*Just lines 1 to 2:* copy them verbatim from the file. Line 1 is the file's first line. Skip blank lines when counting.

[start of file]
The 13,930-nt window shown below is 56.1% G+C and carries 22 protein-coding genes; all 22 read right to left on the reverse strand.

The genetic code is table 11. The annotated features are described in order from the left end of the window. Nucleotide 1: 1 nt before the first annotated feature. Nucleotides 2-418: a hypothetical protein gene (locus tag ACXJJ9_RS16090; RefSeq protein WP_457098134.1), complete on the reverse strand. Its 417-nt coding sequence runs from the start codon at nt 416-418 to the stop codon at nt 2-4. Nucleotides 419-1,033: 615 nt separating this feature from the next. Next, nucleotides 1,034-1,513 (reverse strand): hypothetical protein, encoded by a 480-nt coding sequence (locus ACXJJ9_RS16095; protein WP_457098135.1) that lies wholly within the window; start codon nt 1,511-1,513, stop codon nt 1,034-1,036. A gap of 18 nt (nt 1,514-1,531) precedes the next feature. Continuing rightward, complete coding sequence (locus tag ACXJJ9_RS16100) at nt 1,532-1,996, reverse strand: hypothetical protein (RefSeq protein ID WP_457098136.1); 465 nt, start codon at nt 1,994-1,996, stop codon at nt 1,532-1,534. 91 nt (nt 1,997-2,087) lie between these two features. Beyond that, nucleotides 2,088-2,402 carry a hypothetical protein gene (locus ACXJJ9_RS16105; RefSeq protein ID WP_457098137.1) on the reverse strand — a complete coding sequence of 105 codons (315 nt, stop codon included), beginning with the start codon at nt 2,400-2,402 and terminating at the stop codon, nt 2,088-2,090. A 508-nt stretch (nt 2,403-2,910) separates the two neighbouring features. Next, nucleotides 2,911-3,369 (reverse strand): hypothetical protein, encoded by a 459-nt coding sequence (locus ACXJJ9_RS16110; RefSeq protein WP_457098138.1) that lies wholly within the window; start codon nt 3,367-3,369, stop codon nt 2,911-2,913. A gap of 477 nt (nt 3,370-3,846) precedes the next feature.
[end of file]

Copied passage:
The 13,930-nt window shown below is 56.1% G+C and carries 22 protein-coding genes; all 22 read right to left on the reverse strand.

The genetic code is table 11. The annotated features are described in order from the left end of the window. Nucleotide 1: 1 nt before the first annotated feature. Nucleotides 2-418: a hypothetical protein gene (locus tag ACXJJ9_RS16090; RefSeq protein WP_457098134.1), complete on the reverse strand. Its 417-nt coding sequence runs from the start codon at nt 416-418 to the stop codon at nt 2-4. Nucleotides 419-1,033: 615 nt separating this feature from the next. Next, nucleotides 1,034-1,513 (reverse strand): hypothetical protein, encoded by a 480-nt coding sequence (locus ACXJJ9_RS16095; protein WP_457098135.1) that lies wholly within the window; start codon nt 1,511-1,513, stop codon nt 1,034-1,036. A gap of 18 nt (nt 1,514-1,531) precedes the next feature. Continuing rightward, complete coding sequence (locus tag ACXJJ9_RS16100) at nt 1,532-1,996, reverse strand: hypothetical protein (RefSeq protein ID WP_457098136.1); 465 nt, start codon at nt 1,994-1,996, stop codon at nt 1,532-1,534. 91 nt (nt 1,997-2,087) lie between these two features. Beyond that, nucleotides 2,088-2,402 carry a hypothetical protein gene (locus ACXJJ9_RS16105; RefSeq protein ID WP_457098137.1) on the reverse strand — a complete coding sequence of 105 codons (315 nt, stop codon included), beginning with the start codon at nt 2,400-2,402 and terminating at the stop codon, nt 2,088-2,090. A 508-nt stretch (nt 2,403-2,910) separates the two neighbouring features. Next, nucleotides 2,911-3,369 (reverse strand): hypothetical protein, encoded by a 459-nt coding sequence (locus ACXJJ9_RS16110; RefSeq protein WP_457098138.1) that lies wholly within the window; start codon nt 3,367-3,369, stop codon nt 2,911-2,913. A gap of 477 nt (nt 3,370-3,846) precedes the next feature.